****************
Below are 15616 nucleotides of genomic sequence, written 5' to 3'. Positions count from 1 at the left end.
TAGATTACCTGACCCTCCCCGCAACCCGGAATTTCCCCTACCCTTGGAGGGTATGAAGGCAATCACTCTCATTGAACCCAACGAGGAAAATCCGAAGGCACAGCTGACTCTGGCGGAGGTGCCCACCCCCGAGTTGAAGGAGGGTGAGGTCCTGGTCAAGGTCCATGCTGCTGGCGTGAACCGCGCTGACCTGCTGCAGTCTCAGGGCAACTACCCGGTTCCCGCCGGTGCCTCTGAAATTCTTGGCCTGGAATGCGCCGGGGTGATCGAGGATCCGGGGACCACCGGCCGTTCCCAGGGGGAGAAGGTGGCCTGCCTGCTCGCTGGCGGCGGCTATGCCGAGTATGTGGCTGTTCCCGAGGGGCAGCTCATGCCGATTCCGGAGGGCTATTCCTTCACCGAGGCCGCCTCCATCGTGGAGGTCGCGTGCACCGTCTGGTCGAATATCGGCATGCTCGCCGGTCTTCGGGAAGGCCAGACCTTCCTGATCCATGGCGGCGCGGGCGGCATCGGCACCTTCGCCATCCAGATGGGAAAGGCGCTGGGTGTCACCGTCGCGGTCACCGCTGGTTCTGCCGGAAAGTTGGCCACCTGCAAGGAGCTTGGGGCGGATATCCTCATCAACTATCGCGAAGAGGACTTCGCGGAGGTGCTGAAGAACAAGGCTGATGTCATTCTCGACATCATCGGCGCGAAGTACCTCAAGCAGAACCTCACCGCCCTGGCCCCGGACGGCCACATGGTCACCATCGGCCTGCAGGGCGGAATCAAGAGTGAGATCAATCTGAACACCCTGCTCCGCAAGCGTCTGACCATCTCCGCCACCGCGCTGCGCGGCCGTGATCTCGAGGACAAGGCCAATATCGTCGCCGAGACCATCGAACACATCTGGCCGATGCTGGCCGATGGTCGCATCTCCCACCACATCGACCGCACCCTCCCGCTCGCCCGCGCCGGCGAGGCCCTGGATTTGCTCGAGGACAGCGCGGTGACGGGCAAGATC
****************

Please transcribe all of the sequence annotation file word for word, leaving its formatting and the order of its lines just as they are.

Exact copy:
Below are 15616 nucleotides of genomic sequence, written 5' to 3'. Positions count from 1 at the left end.
TAGATTACCTGACCCTCCCCGCAACCCGGAATTTCCCCTACCCTTGGAGGGTATGAAGGCAATCACTCTCATTGAACCCAACGAGGAAAATCCGAAGGCACAGCTGACTCTGGCGGAGGTGCCCACCCCCGAGTTGAAGGAGGGTGAGGTCCTGGTCAAGGTCCATGCTGCTGGCGTGAACCGCGCTGACCTGCTGCAGTCTCAGGGCAACTACCCGGTTCCCGCCGGTGCCTCTGAAATTCTTGGCCTGGAATGCGCCGGGGTGATCGAGGATCCGGGGACCACCGGCCGTTCCCAGGGGGAGAAGGTGGCCTGCCTGCTCGCTGGCGGCGGCTATGCCGAGTATGTGGCTGTTCCCGAGGGGCAGCTCATGCCGATTCCGGAGGGCTATTCCTTCACCGAGGCCGCCTCCATCGTGGAGGTCGCGTGCACCGTCTGGTCGAATATCGGCATGCTCGCCGGTCTTCGGGAAGGCCAGACCTTCCTGATCCATGGCGGCGCGGGCGGCATCGGCACCTTCGCCATCCAGATGGGAAAGGCGCTGGGTGTCACCGTCGCGGTCACCGCTGGTTCTGCCGGAAAGTTGGCCACCTGCAAGGAGCTTGGGGCGGATATCCTCATCAACTATCGCGAAGAGGACTTCGCGGAGGTGCTGAAGAACAAGGCTGATGTCATTCTCGACATCATCGGCGCGAAGTACCTCAAGCAGAACCTCACCGCCCTGGCCCCGGACGGCCACATGGTCACCATCGGCCTGCAGGGCGGAATCAAGAGTGAGATCAATCTGAACACCCTGCTCCGCAAGCGTCTGACCATCTCCGCCACCGCGCTGCGCGGCCGTGATCTCGAGGACAAGGCCAATATCGTCGCCGAGACCATCGAACACATCTGGCCGATGCTGGCCGATGGTCGCATCTCCCACCACATCGACCGCACCCTCCCGCTCGCCCGCGCCGGCGAGGCCCTGGATTTGCTCGAGGACAGCGCGGTGACGGGCAAGATC